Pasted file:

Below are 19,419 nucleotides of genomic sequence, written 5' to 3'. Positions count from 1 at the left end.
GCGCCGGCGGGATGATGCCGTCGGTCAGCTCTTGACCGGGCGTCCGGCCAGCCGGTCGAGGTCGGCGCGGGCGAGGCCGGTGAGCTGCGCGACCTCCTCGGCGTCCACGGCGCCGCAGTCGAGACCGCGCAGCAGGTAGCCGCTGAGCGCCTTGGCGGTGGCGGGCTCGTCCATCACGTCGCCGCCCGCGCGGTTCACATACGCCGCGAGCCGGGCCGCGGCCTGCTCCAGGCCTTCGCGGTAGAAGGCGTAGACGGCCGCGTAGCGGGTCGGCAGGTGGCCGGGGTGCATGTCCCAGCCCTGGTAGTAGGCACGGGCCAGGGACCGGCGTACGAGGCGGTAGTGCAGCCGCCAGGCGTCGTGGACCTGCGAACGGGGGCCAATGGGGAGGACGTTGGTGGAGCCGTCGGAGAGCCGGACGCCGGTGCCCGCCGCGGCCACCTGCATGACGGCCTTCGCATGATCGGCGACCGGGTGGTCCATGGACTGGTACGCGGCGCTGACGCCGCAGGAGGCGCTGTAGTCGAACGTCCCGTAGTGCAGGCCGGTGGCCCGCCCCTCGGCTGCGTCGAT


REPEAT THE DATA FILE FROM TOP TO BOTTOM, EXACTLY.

Below are 19,419 nucleotides of genomic sequence, written 5' to 3'. Positions count from 1 at the left end.
GCGCCGGCGGGATGATGCCGTCGGTCAGCTCTTGACCGGGCGTCCGGCCAGCCGGTCGAGGTCGGCGCGGGCGAGGCCGGTGAGCTGCGCGACCTCCTCGGCGTCCACGGCGCCGCAGTCGAGACCGCGCAGCAGGTAGCCGCTGAGCGCCTTGGCGGTGGCGGGCTCGTCCATCACGTCGCCGCCCGCGCGGTTCACATACGCCGCGAGCCGGGCCGCGGCCTGCTCCAGGCCTTCGCGGTAGAAGGCGTAGACGGCCGCGTAGCGGGTCGGCAGGTGGCCGGGGTGCATGTCCCAGCCCTGGTAGTAGGCACGGGCCAGGGACCGGCGTACGAGGCGGTAGTGCAGCCGCCAGGCGTCGTGGACCTGCGAACGGGGGCCAATGGGGAGGACGTTGGTGGAGCCGTCGGAGAGCCGGACGCCGGTGCCCGCCGCGGCCACCTGCATGACGGCCTTCGCATGATCGGCGACCGGGTGGTCCATGGACTGGTACGCGGCGCTGACGCCGCAGGAGGCGCTGTAGTCGAACGTCCCGTAGTGCAGGCCGGTGGCCCGCCCCTCGGCTGCGTCGAT